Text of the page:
What’s the equivalent of eating and drinking, for cars? Gasoline and electricity, I guess, and I’ve done everything I can to keep my car’s metal belly full of nutrition. I have a battery under the hood but also one on the roof and a third mounted in the back seat. (Somewhat alarmingly that one has begun spraying sparks, but unless it explodes I’m keeping it there.) I have two ridiculous gizmos I crafted and lashed to the sides of my car: a turbine to capture wind power, and a sci-fi gadget that somehow converts rainwater into electricity. That’s science, right?

The important thing is while driving in the wind and rain (it’s the Pacific Northwest, so that’s almost every trip), my battery will now slowly recharge itself. One of the most satisfying moments in Pacific Drive was when I glanced at my dashboard and for the first time and saw my car battery meter slowly fill instead of troublingly drain. I’m a good car dad, I thought. I’m feeding my beautiful wagon-child.

A full battery is massively important because I’ve got other crafted science gizmos crammed all over my car, and they need tons of juice, including a resource radar that can pinpoint the junk I need during supply runs, which makes each excursion more of a surgical strike than a cross-my-fingers search. I have a massive floodlight mounted on the side of the car for night missions, and a device that synthesizes fuel (somehow) from the zone’s weird atmosphere.

I also have a literal lifesaver: a device that heals me when I’m sitting in the driver’s seat, which is much better than standing outside the car and using a health kit. Best of all, I’ve got a forcefield I can activate that keeps those damn hovering anomalies from grabbing parts of my car and absconding with them.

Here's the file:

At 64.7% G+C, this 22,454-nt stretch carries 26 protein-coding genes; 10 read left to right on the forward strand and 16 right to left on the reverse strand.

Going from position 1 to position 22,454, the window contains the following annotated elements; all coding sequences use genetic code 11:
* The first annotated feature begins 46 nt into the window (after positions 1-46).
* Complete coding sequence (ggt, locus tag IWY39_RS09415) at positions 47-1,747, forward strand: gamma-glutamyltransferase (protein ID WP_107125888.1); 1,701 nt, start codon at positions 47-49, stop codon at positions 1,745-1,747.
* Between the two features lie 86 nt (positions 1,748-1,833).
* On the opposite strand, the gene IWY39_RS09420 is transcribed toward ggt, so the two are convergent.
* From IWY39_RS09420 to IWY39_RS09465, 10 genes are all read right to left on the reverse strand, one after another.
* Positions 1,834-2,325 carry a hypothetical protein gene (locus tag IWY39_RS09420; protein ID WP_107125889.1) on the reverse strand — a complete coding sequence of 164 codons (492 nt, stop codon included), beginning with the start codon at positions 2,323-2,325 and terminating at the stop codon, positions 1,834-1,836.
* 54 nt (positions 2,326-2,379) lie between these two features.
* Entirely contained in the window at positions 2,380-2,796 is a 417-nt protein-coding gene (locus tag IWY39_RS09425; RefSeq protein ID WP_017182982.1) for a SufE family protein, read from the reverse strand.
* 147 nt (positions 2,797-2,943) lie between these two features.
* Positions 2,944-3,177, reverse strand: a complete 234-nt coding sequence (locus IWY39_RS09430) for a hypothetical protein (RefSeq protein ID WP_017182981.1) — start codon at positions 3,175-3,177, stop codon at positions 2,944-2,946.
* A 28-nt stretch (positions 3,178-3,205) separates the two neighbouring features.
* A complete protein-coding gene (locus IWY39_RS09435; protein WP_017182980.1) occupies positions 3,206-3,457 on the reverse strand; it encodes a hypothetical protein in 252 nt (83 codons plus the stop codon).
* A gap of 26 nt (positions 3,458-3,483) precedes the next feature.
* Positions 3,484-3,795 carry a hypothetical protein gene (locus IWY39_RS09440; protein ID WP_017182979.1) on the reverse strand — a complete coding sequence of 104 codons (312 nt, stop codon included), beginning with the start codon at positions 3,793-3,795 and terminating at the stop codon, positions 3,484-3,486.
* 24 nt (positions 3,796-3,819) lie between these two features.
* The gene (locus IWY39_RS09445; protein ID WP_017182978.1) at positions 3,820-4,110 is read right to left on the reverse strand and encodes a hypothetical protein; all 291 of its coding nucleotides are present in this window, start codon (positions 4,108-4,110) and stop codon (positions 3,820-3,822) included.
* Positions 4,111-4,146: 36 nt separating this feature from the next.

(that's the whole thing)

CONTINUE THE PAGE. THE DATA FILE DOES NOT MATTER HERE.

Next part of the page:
Here’s an actual quote from me the first time I watched those gross monsters trying to latch onto my car with their tentacles only to bounce harmlessly off my glowing energy shield: “Ha ha ha! Suck it!”

I love this damn car.

Adorning my car with batteries and generators solves some problems but creates others. That roof battery and resource radar don’t leave room for, say, a massive secondary gas tank or storage container big enough to fit a set of spare tires in. That means more time spent refueling and patching damaged wheels, which means more time standing outside with anomalies bearing down on us.

Before each trip I need to spend time thinking about which attachments will be the most useful based on what I’ve learned about the zone’s different junctions and hazards. Like other great survival games such as Valheim and Outward, Pacific Drive gives me the enjoyment of a long pre-trip planning phase where I try to anticipate what I’ll need, packing just enough to survive while still leaving room for everything I might find and bring back.

Odd in 60 seconds